I really don't see why you couldn't use "mi-figue mi-raisin" to describe the weather. Indeed I do occasionally hear it on TV weather forecasts, meaning a half-and-half kind of day: some sunshine, some cloud, perhaps a shower.
     

    Cath.S.

    Senior Member
    français de France
    does this mean that "mi-figue mi-raisin" can never be used to describe the weather,
    I, for one, did not find it surprising in the slightest and I find it really easy to understand straight away. It's a very simple metaphor, just like when we say le temps est indécis, we are depicting the weather as if it had a will, a personality, which is obviously not the case.
    Mi figue mi raisin is synonymous with indécis.
    :)
     

    JamesM

    Senior Member
    Mais ici il s'agit de temps = weather, pas de temps = time, non ?
    I always get those two mixed up. How did you know it was about weather? Simply from experience? (Sigh) So much to learn.

    I sometimes hear the weather is "undecided", but pollyboffin's "changeable" is good if it's shifting from one type of weather to another.
     

    pollyboffin

    Member
    English, UK
    Merci beaucoup, viera et egueule, for the clarification. I am no longer confused :) and will be sure to impress the tutor of my French course by using the term "mi-figue mi-raisin" in one of my future essays!
     

    matcop

    New Member
    french france
    Pour aller dans le sens des precedentes reponses, je pense que la metaphore a tout a fait sa place.

    >fred c: dans la definition que donne GIL, il ne me semble pas que l'expression se limite a l'humeur des gens, preuve en est l'explemple qui suit cette definition

    Quoi qu'il en soit merce de vos reponses!

    ps: pendant que nous sommes en discussion avec le temps et l'humeur, je me demandais comment on qualifiait une personne dont l'humeur varie avec le temps (qu'il fait). Je me souviens meme plus en francais, est-ce que cyclothymique convient?
     

    Cath.S.

    Senior Member
    français de France
    Pour aller dans le sens des precedentes reponses, je pense que la metaphore a tout a fait sa place.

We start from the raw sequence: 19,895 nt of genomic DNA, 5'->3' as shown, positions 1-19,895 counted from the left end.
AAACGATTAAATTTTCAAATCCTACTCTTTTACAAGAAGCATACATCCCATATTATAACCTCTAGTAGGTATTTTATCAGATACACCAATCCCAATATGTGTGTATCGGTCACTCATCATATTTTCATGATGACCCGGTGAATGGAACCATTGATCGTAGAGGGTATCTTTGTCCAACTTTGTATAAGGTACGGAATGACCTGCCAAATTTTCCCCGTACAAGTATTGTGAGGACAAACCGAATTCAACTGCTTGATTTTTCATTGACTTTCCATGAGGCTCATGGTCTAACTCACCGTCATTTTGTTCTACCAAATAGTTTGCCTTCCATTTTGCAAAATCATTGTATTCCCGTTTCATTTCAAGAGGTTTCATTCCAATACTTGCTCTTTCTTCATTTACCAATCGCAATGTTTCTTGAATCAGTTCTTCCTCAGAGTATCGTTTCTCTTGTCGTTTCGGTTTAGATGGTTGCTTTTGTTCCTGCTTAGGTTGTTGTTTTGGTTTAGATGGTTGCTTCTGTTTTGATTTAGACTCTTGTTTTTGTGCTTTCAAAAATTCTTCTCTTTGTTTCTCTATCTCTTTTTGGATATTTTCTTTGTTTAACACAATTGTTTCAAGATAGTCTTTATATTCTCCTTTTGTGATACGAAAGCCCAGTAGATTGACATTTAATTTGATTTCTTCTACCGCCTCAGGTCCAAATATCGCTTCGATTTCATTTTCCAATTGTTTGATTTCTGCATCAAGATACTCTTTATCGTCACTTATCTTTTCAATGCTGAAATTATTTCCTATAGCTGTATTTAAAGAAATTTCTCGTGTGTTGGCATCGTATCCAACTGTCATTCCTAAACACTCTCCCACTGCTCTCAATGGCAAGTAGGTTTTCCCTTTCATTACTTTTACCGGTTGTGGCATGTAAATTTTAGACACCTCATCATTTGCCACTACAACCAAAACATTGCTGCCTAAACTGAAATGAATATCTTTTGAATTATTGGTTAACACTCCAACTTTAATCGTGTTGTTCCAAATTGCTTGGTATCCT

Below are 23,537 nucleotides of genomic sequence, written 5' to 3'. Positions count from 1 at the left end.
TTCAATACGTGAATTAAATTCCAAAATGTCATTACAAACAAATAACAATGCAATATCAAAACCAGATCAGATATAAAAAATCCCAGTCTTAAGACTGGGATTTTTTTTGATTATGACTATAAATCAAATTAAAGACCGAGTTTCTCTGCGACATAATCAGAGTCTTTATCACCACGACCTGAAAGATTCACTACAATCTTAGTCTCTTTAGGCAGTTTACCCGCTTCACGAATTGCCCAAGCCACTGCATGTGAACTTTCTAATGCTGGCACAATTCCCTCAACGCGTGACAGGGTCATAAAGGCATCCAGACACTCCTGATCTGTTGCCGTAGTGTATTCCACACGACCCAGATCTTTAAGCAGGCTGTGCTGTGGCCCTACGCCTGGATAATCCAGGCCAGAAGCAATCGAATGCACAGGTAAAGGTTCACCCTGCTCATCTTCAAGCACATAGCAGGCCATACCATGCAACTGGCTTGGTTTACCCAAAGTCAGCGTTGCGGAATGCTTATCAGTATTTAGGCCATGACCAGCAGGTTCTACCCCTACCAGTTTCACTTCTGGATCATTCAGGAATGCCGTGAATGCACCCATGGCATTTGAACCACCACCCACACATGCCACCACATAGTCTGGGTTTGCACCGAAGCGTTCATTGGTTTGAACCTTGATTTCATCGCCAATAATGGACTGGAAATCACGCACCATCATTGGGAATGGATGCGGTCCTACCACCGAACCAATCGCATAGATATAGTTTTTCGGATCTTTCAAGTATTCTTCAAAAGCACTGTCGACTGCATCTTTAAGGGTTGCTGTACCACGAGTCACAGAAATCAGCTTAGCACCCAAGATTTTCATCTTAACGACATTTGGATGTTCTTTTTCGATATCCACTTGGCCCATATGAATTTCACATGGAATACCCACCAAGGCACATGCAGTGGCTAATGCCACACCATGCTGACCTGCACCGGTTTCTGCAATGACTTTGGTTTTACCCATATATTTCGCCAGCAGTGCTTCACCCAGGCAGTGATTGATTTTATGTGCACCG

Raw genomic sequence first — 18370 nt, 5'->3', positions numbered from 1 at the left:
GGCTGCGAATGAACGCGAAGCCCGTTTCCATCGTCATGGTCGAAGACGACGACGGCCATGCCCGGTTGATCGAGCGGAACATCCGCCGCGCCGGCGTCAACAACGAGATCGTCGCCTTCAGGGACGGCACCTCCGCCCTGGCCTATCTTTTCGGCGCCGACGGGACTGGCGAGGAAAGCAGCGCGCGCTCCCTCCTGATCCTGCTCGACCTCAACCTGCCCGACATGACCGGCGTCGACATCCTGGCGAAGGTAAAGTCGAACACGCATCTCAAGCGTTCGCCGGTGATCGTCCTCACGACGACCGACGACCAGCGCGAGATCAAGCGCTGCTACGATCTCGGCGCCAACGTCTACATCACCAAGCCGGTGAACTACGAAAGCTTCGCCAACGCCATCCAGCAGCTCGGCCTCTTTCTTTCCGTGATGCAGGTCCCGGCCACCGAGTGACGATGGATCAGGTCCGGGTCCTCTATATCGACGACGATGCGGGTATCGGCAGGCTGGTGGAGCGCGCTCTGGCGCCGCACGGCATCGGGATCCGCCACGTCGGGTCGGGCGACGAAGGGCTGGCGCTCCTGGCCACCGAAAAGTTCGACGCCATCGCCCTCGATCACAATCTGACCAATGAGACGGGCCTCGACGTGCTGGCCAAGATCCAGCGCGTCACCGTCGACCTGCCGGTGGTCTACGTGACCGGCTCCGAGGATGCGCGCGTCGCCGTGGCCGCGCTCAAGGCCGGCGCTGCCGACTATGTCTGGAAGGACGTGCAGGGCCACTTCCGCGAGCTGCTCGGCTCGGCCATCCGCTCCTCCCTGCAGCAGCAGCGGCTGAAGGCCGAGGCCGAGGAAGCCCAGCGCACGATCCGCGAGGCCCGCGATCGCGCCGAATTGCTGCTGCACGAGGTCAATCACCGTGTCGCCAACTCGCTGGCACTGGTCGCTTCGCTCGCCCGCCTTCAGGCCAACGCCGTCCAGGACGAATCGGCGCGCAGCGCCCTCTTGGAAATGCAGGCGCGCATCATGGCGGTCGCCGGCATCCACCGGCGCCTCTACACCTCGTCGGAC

>fred c: dans la definition que donne GIL, il ne me semble pas que l'expression se limite a l'humeur des gens, preuve en est l'explemple qui suit cette definition

    Quoi qu'il en soit merce de vos reponses!

    ps: pendant que nous sommes en discussion avec le temps et l'humeur, je me demandais comment on qualifiait une personne dont l'humeur varie avec le temps (qu'il fait). Je me souviens meme plus en francais, est-ce que cyclothymique convient?
    Non, cyclothymique signifie dont l'humeur varie de manière cyclique, en fait on dit souvent maniaco-dépressif, ces termes désignet des personnes qui alternent phases d'agitation maniaque et périodes d'abattement. Indépendemment du temps. Je ne connais pas le terme que tu cherches.
     

    zam

    Senior Member
    England -french (mother tongue) & english
    ps: pendant que nous sommes en discussion avec le temps et l'humeur, je me demandais comment on qualifiait une personne dont l'humeur varie avec le temps (qu'il fait). Je me souviens meme plus en francais, est-ce que cyclothymique convient?
    Ce n’est pas vraiment trop ça mais peut-être penses-tu au Désordre Affectif Saisonnier (S.A.D en anglais), une condition qui, l’hiver venu, touche jusqu’à 5-10% de la population dans nos pays.
     

    jobes

    New Member
    English, UK
    An equivalent Enlgish metaphor might be 'it is a curate's egg' ("l'oeuf du vicaire" en francais?) The curate's egg is proverbially 'good in parts' - although I've no idea why!

    However, one wouldn't use it about the weather - English weather is always mi-figue mi-raisin!
     

    nolanjnt

    Senior Member
    IRELAND ENGLISH
    Context:

    il est couvert de notes de rendez-vous avec des médicins, constate Olle, mi-figure, mi-raisin.


    In this context does 'mi-figue, mi-raisin mean " half in jest, half in ernest"?
     

    Babafinn

    New Member
    Danish
    It is not possible to answer FlyingBanana's question without knowing the contexts at mi-figue mi-raisin has different meanings in different contexts. The quotation from Martin du Gard continues: « vous m'inquiétez, mon petit; vous vous intéressez de plus en plus à la mentalité de vos malades, et de moins en moins à leur maladies! ». Here we may interpret either as half serious, half joking or half amused, half worried. (Philip is a senior doctor talking to his young and promising assistant.)